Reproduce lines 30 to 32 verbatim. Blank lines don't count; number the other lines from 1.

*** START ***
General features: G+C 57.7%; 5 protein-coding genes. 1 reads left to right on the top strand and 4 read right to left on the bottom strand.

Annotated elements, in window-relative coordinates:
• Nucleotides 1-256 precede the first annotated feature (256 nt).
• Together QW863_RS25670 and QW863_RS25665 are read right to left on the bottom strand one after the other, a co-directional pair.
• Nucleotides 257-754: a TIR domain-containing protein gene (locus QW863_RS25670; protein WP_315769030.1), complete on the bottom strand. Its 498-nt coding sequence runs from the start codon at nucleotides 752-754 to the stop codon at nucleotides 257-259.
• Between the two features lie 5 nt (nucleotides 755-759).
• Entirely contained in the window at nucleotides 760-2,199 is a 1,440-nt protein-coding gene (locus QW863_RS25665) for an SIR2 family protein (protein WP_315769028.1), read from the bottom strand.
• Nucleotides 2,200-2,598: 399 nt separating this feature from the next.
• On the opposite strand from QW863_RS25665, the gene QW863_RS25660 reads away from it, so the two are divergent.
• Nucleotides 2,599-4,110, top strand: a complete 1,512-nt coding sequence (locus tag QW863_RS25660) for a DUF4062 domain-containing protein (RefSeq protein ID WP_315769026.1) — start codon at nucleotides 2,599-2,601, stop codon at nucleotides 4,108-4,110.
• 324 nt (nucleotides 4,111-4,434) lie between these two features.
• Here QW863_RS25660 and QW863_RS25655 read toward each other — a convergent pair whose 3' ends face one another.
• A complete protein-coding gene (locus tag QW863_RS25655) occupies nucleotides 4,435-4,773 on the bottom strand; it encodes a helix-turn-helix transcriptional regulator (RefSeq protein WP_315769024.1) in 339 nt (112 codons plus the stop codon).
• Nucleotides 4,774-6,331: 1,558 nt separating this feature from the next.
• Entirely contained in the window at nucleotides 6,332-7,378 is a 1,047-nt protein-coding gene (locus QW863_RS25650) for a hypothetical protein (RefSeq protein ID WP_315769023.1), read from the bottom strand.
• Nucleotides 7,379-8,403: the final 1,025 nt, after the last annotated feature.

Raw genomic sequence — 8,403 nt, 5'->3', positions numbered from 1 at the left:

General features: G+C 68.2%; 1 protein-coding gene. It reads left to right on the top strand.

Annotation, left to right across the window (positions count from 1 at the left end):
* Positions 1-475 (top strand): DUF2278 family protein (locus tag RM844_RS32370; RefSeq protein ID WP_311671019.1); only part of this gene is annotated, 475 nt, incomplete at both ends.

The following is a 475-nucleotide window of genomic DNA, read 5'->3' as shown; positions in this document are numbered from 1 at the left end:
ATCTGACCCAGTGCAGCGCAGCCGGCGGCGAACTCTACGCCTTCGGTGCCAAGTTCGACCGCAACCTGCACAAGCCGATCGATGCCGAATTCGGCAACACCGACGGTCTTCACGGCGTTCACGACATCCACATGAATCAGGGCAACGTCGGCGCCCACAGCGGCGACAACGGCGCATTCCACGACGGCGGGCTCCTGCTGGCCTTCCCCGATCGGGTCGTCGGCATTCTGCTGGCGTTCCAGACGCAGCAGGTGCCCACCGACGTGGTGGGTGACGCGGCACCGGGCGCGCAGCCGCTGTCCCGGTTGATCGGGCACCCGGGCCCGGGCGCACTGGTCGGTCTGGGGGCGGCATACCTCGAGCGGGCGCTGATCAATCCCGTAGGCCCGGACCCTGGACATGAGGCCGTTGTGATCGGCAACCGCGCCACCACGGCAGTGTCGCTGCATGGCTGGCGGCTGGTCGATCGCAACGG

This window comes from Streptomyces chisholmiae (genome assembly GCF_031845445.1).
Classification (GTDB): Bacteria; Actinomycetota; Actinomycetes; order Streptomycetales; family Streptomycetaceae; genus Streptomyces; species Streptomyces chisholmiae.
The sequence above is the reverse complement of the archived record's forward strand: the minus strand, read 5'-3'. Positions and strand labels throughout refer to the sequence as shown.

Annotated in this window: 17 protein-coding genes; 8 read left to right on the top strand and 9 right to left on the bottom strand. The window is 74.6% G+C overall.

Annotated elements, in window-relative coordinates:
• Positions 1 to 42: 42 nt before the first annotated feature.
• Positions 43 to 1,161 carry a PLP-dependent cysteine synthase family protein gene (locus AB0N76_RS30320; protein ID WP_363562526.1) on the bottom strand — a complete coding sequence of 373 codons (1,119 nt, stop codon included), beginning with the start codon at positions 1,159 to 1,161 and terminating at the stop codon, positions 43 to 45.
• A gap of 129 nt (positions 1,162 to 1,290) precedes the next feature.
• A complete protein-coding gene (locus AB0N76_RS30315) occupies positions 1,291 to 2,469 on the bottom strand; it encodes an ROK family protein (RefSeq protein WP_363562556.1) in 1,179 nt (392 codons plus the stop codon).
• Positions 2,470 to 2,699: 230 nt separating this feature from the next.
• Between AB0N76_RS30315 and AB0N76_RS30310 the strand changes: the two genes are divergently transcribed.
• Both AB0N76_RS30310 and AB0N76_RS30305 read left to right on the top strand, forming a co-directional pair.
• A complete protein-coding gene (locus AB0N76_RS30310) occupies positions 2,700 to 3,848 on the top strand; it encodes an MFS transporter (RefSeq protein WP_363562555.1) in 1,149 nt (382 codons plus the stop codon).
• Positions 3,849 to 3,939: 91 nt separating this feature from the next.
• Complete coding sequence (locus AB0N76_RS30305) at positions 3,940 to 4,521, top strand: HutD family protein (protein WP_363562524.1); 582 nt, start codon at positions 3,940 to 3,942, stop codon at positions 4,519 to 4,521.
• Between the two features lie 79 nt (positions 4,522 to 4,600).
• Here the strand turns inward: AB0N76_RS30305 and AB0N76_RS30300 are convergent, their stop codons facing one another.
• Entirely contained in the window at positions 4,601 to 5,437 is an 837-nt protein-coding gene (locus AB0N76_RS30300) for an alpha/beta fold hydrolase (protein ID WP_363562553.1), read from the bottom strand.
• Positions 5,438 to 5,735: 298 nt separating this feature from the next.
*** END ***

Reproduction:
• A gap of 129 nt (positions 1,162 to 1,290) precedes the next feature.
• A complete protein-coding gene (locus AB0N76_RS30315) occupies positions 1,291 to 2,469 on the bottom strand; it encodes an ROK family protein (RefSeq protein WP_363562556.1) in 1,179 nt (392 codons plus the stop codon).
• Positions 2,470 to 2,699: 230 nt separating this feature from the next.